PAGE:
What is a Property Survey?

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What is a Property Survey?

A property survey examines the structure and condition of a building, and is likely to suggest work or repairs that are needed. It is about the ‘bricks and mortar’, NOT the legal status of a property.

What sort of property survey do I need is a question we ask when buying a house.  The house we live in is the most significant financial investment most of us will make.  Despite this, many choose to buy ‘blindly’ by not having a conveyancing survey done before we commit to the purchase of our home.

Here, we explain what a property survey is, and house it differs from a homebuyers survey, and a mortgage valuation.

What is a Property Survey?

A property survey will tell you everything you need to know about the fabric of the building you are buying.  It can:-

  • be a useful tool for negotiating a price reduction if repairs are needed
  • identify defects, and the costs associated to resolving them
  • give you peace of mind (if everything is in order!)

There are different types of survey reports, and you should go with the one that suits you.  When you engage the services of a surveyor, they will explain the different types of surveys on offer (usually the level of detail the report goes into).

What types of Property Survey are there?

The general phrases of conveyancing survey or house surveys are often used to describe 3 house survey types.  They are:-

  • Property Survey – a full in-depth survey report on all aspects of the home you are buying
  • Homebuyers Survey – also known as a homebuyers report, this is a simplified version of the full property survey
  • Mortgage Valuation – this is paid for by your mortgage lender and simply seeks to establish the value of the property

What is a full Building Survey – known as a Property Survey?

Rather confusingly, this type of home survey shares its name with the generic idea of all surveys (of which there are three – see above).  This type of house survey is the warts and all report on the whole property you are buying.  It should reveal all unseen problems.  This home report tends to be more expensive than the homebuyers report as it is more detailed.  Buyers choose a full survey if the property is old, listed, has unusual construction and has lots of alterations.  The survey itself will not give a valuation of the property – this will cost extra!

Your surveyor may recommend further specialist surveys to be carried out (i.e damp, timber, drainage, electrical).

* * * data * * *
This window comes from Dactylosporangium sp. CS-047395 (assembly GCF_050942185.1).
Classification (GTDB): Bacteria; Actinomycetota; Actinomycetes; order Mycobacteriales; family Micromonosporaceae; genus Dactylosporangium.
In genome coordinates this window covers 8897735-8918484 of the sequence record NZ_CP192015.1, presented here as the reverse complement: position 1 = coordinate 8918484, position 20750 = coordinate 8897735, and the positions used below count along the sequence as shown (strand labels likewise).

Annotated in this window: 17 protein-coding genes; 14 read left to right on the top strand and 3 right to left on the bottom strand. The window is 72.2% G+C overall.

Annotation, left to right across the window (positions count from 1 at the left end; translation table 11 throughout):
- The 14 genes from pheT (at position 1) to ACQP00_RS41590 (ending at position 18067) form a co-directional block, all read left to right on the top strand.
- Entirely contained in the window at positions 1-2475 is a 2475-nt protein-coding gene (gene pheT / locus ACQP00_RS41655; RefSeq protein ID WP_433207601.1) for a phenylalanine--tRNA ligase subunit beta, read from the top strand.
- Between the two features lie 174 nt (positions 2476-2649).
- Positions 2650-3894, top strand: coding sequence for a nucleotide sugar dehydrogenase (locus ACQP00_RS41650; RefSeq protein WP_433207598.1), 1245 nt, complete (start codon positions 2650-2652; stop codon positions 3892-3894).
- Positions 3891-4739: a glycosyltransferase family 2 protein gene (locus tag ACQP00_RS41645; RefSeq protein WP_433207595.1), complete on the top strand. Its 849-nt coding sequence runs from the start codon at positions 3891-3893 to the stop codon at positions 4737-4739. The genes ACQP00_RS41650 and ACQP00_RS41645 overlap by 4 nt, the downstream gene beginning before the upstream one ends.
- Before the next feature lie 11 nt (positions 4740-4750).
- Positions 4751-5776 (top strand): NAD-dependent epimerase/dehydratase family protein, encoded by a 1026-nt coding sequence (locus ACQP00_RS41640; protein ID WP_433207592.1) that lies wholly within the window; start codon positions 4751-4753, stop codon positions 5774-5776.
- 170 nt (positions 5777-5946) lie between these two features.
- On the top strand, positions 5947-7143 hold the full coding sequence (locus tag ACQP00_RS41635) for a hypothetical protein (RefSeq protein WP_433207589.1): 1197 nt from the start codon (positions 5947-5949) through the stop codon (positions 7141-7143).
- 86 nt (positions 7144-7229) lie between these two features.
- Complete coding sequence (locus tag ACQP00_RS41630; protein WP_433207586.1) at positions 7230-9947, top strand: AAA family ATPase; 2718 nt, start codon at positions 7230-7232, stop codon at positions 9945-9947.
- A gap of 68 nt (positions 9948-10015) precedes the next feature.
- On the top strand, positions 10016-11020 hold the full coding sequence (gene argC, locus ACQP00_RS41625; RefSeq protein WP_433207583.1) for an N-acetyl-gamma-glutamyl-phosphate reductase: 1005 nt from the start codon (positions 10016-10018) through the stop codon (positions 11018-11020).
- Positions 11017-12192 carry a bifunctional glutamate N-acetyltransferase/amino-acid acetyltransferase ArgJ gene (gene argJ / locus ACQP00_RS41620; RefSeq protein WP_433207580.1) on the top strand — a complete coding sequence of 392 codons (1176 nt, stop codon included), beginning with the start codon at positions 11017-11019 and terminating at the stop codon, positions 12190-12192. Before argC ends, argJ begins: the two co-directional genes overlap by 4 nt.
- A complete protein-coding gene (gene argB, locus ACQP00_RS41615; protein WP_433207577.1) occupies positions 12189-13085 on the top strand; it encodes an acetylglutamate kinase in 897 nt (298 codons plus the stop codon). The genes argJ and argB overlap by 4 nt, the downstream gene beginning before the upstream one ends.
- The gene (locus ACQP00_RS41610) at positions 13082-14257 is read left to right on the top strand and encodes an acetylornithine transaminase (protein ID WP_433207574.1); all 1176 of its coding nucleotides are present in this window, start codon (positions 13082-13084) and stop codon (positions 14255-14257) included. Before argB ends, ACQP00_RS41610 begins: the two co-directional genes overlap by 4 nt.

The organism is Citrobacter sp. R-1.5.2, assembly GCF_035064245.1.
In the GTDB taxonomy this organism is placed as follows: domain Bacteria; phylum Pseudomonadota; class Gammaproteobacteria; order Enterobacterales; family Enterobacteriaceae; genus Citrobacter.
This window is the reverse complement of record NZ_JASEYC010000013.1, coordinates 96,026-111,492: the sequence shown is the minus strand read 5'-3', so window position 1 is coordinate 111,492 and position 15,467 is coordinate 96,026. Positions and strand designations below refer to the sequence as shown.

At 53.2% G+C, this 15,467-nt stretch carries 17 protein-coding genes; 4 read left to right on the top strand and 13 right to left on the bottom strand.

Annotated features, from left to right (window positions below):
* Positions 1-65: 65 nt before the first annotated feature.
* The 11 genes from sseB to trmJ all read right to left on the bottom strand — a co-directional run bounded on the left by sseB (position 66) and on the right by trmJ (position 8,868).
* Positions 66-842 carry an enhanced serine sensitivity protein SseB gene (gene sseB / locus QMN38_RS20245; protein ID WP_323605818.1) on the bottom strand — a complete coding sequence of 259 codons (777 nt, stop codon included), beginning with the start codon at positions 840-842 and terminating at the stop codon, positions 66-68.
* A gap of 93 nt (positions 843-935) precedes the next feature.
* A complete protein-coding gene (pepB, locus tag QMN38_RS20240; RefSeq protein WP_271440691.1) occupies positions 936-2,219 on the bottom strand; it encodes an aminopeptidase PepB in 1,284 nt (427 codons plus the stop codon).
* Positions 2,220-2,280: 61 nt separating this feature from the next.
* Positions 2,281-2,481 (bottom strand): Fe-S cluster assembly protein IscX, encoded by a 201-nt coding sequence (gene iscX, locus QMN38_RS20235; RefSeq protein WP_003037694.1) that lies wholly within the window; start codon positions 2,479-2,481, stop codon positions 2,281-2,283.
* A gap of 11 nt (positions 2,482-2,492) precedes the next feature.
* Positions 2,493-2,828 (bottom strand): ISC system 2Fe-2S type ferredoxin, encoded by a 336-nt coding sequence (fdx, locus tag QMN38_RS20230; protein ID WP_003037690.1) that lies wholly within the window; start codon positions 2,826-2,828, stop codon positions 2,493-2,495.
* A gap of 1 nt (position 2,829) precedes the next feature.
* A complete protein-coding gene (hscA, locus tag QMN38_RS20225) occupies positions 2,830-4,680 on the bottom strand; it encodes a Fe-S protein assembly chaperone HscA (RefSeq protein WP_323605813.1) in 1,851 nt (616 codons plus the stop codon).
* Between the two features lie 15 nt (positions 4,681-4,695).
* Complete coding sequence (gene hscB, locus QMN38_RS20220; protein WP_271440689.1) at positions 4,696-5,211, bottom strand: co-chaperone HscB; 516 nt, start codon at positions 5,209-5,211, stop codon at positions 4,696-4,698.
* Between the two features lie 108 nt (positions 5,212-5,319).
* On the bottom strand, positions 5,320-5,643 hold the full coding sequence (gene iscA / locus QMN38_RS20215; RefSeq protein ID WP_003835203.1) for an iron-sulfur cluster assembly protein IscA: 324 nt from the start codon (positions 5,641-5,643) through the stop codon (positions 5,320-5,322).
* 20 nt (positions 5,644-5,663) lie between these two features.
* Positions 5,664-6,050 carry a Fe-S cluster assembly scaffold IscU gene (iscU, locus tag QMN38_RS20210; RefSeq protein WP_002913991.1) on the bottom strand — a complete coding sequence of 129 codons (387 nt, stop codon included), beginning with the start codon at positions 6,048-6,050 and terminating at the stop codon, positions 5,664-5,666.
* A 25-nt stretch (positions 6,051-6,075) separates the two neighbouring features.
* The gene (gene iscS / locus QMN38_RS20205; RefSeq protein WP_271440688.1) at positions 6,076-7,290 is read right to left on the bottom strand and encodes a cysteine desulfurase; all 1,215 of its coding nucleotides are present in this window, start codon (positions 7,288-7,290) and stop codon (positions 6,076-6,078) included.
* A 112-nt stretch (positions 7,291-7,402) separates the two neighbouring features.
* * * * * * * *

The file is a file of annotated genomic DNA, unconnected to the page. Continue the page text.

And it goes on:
What is a Homebuyers Report?

This type of conveyancing survey gives you a less detailed report to a full property survey.  They are endorsed by the Royal Institution of Chartered Surveyors (RICS).  Buyers tend to choose a homebuyers report over a full property survey if the house is generally in good condition and built within the last 150 years.  It highlights defects and problems which are in need of urgent repair that can affect the value of the property.

Property surveys vary from a simple valuation, to a detailed report

Your property survey can vary from a simple valuation, to a detailed report.

Is a Mortgage Valuation the same as a Property Survey?

Most of us buy a property with the assistance of a secured loan, or ‘mortgage’.  The lender will insist on valuing the property, and invariably it is the buyer that pays for that! Do shop around and get quotes from various surveyors. They will generally offer a fixed fee. Also, the valuation is generally carried out by a surveyor.

But, beware – this is not a survey!  It is solely for the benefit of the lender, to satisfy them that the bricks and mortar are worth (in financial terms) the price being paid.  This is to ensure that they could sell it if needed (if the borrower defaulted on their mortgage payments), and get their money back.

Buyers often, and wrongly assume that, because they’re having a bank valuation there is no need to have a survey.  Wrong!  They’re two completely different things.

When should a home Survey be done?

You should have your survey done before you have exchanged contracts.  This is so that you know everything you need to about the bricks and mortar of the building before you have committed to buying it!  Do one after exchange and you are committed to buying come what may.

Who pays for the house Survey when buying a house?

The homebuyer will generally pay for both the full property survey (aka building survey), and also the homebuyers report.  These reports are to help you understand what it is you are buying.

The mortgage valuation is a very simple report for the benefit of your mortgage lender to reassure them that the money they are lending you is covered by the value of the house/home.  Quite often therefore, the cost of this will be met by the building society/bank/mortgage lender.  This will be dependent on the particular lender, and/or the particular mortgage product you have chosen.

Conveyancing Quote

Moving home?  Looking for a conveyancing solicitor?  Get an instant online quote with our fee calculator.  It breaks everything down for you including the professional fee, plus disbursements – such as Searches; Stamp Duty; and Land Registry fees

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